3. Baltimore Orioles: With a number of high-ceiling teenage power arms to pick from last year, the Orioles instead went the safe route by choosing Matt Hobgood with the fifth overall pick. They won't make the same mistake again. Taillon is a relative steal at three regardless of the price. Between his size (6-foot-7, 230), upper-90s fastball, and plus-plus power curve, he's the best high school arm scouts have seen in the last few years.
Pick: Jameson Taillon, RHP, The Woodlands HS (TX)
4. Kansas City Royals: It's a rare year when the top three talents in the draft actually go with the first three picks, and that leaves the Royals with the first tough decision. Nearly all of their focus has been on college talent, and it could come down to a coin flip between Chris Sale and Drew Pomeranz. Sale has the edge on both of performance and scouting level, and his May 1st start against Clemson, when he struck out 10 over eight innings while giving up just four hits, eliminated concerns about his level of competition. This could go either way, still.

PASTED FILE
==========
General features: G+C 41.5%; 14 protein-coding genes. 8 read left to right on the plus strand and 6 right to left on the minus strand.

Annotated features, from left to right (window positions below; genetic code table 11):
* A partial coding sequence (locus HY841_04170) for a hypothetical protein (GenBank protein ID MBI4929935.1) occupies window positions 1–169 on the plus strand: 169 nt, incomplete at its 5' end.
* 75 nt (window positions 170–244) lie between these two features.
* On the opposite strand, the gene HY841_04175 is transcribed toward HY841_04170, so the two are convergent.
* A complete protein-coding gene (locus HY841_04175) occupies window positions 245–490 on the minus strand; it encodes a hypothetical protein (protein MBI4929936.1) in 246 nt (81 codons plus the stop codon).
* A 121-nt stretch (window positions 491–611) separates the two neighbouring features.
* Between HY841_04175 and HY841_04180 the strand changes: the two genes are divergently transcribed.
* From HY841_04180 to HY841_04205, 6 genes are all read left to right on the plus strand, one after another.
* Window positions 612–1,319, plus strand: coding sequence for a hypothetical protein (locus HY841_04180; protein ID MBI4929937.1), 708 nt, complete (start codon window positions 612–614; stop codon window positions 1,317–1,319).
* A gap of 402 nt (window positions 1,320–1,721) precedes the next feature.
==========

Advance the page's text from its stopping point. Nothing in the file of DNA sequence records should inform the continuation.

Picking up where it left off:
Pick: Chris Sale, LHP, Florida Gulf Coast
5. Cleveland Indians: The Indians are still working off a large list. After years of safe college choices, they were hoping to find some big upside with this pick, but nobody fitting that profile really makes sense here. One rumor gaining steam has them connected to high school righty Stetson Allie, a Cleveland-area product with better pure stuff than arguably anyone in the draft, but an expected high price tag and extremely limited track record of success are scaring teams this high up more than they are being intrigued by them. Six weeks ago, Cleveland couldn't have dreamed of Pomeranz being available here, and they'll be happy to scoop him up.
Pick: Drew Pomeranz, LHP, Mississippi
6. Arizona Diamondbacks: Arizona has been focused on pitching all spring, specifically on the college type that can help quickly. Georgia Tech's Deck McGuire certainly fits that profile, but while he offers arguably more certainly than any pitcher in the draft, he doesn't rank high when it comes to upside. North Carolina's Matt Harvey has been surging up draft boards of late, and could land as high as six after looking like a mid-to-late first-round pick a month ago.
Pick: Matt Harvey, RHP, North Carolina